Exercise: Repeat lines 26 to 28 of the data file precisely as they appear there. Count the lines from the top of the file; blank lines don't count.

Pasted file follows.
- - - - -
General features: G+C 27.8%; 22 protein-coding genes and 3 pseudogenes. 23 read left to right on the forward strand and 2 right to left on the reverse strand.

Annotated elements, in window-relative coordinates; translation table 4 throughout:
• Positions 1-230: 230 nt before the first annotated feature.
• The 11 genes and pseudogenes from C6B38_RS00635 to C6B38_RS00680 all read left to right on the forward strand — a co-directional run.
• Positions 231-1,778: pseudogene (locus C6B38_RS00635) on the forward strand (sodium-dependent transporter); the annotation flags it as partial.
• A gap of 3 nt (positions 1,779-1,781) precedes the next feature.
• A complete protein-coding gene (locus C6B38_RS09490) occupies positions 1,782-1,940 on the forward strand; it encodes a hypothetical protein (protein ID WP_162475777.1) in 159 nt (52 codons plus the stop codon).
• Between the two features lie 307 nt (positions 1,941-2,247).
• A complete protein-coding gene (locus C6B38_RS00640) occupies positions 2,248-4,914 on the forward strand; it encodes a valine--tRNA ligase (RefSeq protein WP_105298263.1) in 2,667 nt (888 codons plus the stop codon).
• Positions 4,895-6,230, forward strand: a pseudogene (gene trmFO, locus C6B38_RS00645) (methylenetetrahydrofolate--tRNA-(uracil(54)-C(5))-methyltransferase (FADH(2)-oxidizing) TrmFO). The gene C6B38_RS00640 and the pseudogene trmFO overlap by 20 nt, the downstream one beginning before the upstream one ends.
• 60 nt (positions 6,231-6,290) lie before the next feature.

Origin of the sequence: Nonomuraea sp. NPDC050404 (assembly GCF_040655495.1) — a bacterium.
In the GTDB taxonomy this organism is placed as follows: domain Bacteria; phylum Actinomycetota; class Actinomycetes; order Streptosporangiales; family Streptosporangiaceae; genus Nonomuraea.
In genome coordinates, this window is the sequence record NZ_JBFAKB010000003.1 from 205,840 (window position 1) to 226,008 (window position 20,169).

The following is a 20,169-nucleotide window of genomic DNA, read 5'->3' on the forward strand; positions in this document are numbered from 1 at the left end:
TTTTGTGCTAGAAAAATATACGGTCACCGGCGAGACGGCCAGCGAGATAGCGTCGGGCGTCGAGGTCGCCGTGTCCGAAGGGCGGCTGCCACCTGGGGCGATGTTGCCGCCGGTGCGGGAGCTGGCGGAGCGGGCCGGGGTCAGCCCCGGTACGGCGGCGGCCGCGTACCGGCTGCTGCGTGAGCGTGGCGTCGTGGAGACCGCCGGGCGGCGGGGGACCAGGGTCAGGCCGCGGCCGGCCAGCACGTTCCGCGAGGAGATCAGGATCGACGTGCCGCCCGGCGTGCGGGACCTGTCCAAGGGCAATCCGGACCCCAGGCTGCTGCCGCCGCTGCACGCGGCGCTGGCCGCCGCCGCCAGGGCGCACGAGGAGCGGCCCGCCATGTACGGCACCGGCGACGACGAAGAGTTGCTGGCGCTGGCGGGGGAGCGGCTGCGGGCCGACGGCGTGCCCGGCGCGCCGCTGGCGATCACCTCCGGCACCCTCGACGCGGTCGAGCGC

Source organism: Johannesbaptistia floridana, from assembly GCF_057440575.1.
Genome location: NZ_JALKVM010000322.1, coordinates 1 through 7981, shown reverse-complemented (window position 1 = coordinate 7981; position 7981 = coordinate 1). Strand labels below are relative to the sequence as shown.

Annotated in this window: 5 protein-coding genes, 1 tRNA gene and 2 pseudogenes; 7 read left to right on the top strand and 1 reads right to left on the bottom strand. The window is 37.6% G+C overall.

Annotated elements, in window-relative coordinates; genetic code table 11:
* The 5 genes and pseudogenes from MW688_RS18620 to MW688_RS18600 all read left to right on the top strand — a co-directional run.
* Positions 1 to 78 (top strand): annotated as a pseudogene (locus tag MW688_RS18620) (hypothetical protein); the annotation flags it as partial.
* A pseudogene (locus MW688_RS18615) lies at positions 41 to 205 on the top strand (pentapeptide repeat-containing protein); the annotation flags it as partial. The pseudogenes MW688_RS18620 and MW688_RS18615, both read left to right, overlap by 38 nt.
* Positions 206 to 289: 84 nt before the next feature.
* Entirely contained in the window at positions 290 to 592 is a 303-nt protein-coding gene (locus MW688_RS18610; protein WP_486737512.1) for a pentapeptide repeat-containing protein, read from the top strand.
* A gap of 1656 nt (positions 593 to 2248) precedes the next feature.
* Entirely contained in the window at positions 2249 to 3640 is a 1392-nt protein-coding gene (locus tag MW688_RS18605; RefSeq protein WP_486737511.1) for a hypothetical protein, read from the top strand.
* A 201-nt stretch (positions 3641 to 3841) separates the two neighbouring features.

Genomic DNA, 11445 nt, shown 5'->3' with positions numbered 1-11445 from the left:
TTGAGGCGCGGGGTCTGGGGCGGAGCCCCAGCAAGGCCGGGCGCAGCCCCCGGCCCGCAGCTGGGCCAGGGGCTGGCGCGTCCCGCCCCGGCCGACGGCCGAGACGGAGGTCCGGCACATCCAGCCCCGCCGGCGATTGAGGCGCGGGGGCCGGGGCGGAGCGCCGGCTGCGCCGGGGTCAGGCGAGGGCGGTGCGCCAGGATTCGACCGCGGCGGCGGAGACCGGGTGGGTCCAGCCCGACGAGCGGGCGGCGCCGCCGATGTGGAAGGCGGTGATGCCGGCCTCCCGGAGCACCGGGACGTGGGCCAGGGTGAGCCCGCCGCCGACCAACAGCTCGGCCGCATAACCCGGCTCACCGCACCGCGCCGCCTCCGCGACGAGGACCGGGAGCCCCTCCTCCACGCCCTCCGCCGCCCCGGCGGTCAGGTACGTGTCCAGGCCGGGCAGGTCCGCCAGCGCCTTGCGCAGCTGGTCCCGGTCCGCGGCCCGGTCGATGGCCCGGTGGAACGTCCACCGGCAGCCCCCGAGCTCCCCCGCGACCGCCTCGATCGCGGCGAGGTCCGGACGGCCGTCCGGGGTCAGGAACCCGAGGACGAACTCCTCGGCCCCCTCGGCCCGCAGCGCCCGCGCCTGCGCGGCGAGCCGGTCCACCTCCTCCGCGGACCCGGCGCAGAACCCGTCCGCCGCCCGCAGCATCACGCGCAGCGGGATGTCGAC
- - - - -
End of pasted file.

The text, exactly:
* A gap of 1656 nt (positions 593 to 2248) precedes the next feature.
* Entirely contained in the window at positions 2249 to 3640 is a 1392-nt protein-coding gene (locus tag MW688_RS18605; RefSeq protein WP_486737511.1) for a hypothetical protein, read from the top strand.
* A 201-nt stretch (positions 3641 to 3841) separates the two neighbouring features.